1. From each RHEL router, ping the IP address of the internal interface of the other router:

    1. On Router A, ping 172.16.0.1:

      # ping 172.16.0.1
    2. On Router B, ping 192.0.2.1:

      # ping 192.0.2.1

Additional resources

  • nmcli man page
  • The ip-tunnel settings section in the nm-settings(5) man page

14.3. Configuring a GRETAP tunnel to transfer Ethernet frames over IPv4

A Generic Routing Encapsulation Terminal Access Point (GRETAP) tunnel operates on OSI level 2 and encapsulates Ethernet traffic in IPv4 packets as described in RFC 2784.

Important

Data sent through a GRETAP tunnel is not encrypted. For security reasons, establish the tunnel over a VPN or a different encrypted connection.

This procedure describes how to create a GRETAP tunnel between two RHEL routers to connect two networks using a bridge as shown in the following diagram:

GRETAP tunnel
Note

The gretap0 device name is reserved. Use gretap1 or a different name for the device.

Prerequisites

  • Each RHEL router has a network interface that is connected to its local network, and the interface has no IP configuration assigned.
  • Each RHEL router has a network interface that is connected to the Internet.

Procedure

  1. On the RHEL router in network A:

    1. Create a bridge interface named bridge0:

      # nmcli connection add type bridge con-name bridge0 ifname bridge0
    2. Configure the IP settings of the bridge:

      # nmcli connection modify bridge0 ipv4.addresses '192.0.2.1/24'
      # nmcli connection modify bridge0 ipv4.method manual
    3. Add a new connection profile for the interface that is connected to local network to the bridge:

      # nmcli connection add type ethernet slave-type bridge con-name bridge0-port1 ifname enp1s0 master bridge0
    4. Add a new connection profile for the GRETAP tunnel interface to the bridge:

      # nmcli connection add type ip-tunnel ip-tunnel.mode gretap slave-type bridge con-name bridge0-port2 ifname gretap1 remote 198.51.100.5 local 203.0.113.10 master bridge0

      The remote and local parameters set the public IP addresses of the remote and the local routers.

    5. Optional: Disable the Spanning Tree Protocol (STP) if you do not need it:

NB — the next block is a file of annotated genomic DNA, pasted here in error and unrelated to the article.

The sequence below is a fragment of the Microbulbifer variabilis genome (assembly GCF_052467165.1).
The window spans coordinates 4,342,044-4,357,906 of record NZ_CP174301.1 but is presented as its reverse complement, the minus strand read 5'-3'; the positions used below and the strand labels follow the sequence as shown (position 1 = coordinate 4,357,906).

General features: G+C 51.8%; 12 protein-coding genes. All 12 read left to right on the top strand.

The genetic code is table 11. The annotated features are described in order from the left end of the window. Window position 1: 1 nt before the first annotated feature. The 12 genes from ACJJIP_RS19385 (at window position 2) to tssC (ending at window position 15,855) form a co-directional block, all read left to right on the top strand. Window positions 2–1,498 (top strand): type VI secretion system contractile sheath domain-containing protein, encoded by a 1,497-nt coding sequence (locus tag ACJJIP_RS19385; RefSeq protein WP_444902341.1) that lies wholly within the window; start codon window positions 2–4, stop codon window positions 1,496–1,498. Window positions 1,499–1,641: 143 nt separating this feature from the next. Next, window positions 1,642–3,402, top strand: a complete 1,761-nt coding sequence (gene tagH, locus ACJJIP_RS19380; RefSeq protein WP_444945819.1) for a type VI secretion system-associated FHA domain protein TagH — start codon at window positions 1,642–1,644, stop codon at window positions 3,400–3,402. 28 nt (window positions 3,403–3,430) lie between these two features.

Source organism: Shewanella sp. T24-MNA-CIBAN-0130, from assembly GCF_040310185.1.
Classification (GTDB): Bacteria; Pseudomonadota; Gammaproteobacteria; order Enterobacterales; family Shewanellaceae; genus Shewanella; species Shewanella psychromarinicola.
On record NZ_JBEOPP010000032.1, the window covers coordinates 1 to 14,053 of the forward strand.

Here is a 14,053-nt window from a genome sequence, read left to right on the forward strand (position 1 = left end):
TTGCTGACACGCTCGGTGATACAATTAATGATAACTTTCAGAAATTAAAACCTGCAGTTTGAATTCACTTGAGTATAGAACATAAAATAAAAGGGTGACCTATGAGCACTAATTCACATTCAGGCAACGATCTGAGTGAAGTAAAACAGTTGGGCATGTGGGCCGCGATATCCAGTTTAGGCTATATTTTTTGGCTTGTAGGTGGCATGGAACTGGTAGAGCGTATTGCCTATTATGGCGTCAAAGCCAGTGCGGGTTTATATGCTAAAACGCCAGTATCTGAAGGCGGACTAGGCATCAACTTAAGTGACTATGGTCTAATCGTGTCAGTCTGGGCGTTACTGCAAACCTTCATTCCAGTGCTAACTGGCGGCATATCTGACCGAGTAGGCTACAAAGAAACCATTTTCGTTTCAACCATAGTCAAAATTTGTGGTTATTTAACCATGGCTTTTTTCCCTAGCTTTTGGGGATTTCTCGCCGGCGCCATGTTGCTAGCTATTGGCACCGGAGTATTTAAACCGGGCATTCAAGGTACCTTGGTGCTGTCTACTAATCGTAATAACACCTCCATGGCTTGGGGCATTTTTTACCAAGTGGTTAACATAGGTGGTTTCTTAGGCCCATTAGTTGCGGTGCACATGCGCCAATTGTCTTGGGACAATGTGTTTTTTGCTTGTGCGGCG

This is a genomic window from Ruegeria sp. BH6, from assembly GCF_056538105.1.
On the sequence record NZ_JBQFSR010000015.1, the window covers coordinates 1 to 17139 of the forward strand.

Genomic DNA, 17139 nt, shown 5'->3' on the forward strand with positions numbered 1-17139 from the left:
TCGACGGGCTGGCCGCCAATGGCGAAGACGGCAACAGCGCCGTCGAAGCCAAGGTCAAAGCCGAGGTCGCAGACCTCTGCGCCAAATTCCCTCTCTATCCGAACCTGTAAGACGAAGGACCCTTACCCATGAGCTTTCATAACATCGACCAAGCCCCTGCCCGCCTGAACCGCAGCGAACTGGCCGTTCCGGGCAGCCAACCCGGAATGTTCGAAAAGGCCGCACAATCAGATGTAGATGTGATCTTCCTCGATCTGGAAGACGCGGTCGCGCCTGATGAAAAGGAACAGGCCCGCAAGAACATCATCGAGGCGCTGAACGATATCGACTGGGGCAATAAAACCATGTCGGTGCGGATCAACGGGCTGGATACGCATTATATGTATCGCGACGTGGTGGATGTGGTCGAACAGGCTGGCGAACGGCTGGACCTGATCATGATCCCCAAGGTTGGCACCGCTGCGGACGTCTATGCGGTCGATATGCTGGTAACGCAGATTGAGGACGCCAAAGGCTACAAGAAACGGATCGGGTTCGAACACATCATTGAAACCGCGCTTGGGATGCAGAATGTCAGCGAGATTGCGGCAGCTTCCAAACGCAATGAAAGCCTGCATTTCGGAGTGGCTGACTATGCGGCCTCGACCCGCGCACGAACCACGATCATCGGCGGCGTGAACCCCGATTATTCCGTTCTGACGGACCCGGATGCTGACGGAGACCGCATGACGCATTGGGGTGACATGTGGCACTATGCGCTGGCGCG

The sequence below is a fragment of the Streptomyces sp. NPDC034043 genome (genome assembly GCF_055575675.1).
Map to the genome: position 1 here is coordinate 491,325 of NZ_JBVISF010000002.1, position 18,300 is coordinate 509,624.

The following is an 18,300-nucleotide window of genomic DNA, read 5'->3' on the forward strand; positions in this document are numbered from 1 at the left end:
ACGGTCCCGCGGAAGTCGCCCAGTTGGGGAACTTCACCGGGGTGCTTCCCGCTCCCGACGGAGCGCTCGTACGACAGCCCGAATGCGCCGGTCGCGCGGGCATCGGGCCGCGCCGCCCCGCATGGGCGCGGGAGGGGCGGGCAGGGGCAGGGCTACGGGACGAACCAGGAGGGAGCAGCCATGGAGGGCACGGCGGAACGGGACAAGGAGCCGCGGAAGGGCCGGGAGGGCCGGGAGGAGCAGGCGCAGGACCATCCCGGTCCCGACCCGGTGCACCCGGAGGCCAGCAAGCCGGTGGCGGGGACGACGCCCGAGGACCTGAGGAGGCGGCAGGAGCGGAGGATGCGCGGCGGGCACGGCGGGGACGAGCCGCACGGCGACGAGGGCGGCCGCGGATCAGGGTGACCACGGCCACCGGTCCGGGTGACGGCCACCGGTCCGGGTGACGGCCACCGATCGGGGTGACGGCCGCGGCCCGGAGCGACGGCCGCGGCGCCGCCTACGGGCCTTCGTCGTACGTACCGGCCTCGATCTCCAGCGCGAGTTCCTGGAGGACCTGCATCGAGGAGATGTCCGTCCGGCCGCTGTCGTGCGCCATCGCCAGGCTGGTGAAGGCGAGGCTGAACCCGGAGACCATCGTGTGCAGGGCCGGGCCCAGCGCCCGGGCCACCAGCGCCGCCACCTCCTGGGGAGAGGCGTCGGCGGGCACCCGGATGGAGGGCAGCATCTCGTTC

# nmcli connection modify bridge0 bridge.stp no

      By default, STP is enabled and causes a delay before you can use the connection.

    6. Configure that activating the bridge0 connection automatically activates the ports of the bridge:

      # nmcli connection modify bridge0 connection.autoconnect-slaves 1
    7. Active the bridge0 connection:

      # nmcli connection up bridge0
  2. On the RHEL router in network B:

    1. Create a bridge interface named bridge0:

      # nmcli connection add type bridge con-name bridge0 ifname bridge0
    2. Configure the IP settings of the bridge:

      # nmcli connection modify bridge0 ipv4.addresses '192.0.2.2/24'
      # nmcli connection modify bridge0 ipv4.method manual
    3. Add a new connection profile for the interface that is connected to local network to the bridge:

      # nmcli connection add type ethernet slave-type bridge con-name bridge0-port1 ifname enp1s0 master bridge0
    4. Add a new connection profile for the GRETAP tunnel interface to the bridge:

      # nmcli connection add type ip-tunnel ip-tunnel.mode gretap slave-type bridge con-name bridge0-port2 ifname gretap1 remote 203.0.113.10 local 198.51.100.5 master bridge0

      The remote and local parameters set the public IP addresses of the remote and the local routers.

    5. Optional: Disable the Spanning Tree Protocol (STP) if you do not need it:

      # nmcli connection modify bridge0 bridge.stp no
    6. Configure that activating the bridge0 connection automatically activates the ports of the bridge:

      # nmcli connection modify bridge0 connection.autoconnect-slaves 1
    7. Active the bridge0 connection:

      # nmcli connection up bridge0

Verification steps

  1. On both routers, verify that the enp1s0 and gretap1 connections are connected and that the CONNECTION column displays the connection name of the port:

    # nmcli device
    nmcli device
    DEVICE   TYPE      STATE      CONNECTION
    ...
    bridge0  bridge    connected  bridge0
    enp1s0   ethernet  connected  bridge0-port1
    gretap1  iptunnel  connected  bridge0-port2
  2. From each RHEL router, ping the IP address of the internal interface of the other router:

    1. On Router A, ping 192.0.2.2:

      # ping 192.0.2.2
    2. On Router B, ping 192.0.2.1:

      # ping 192.0.2.1

Additional resources

  • nmcli man page
  • The ip-tunnel settings section in the nm-settings(5) man page

14.4. Additional resources

  • ip-link(8) man page

Chapter 15. Configuring Fibre Channel over Ethernet

Based on the IEEE T11 FC-BB-5 standard, Fibre Channel over Ethernet (FCoE) is a protocol to transmit Fibre Channel frames over Ethernet networks. Typically, data centers have a dedicated LAN and Storage Area Network (SAN) that are separated from each other with their own specific configuration. FCoE combines these networks into a single and converged network structure. Benefits of FCoE are, for example, lower hardware and energy costs.

15.1. Using hardware FCoE HBAs in RHEL

In Red Hat Enterprise Linux you can use hardware FCoE Host Bus Adapter (HBA) supported by the following drivers:

  • qedf
  • bnx2fc
  • fnic

If you use such a HBA, you configure the FCoE settings in the setup of the HBA. For details, see the documentation of the adapter.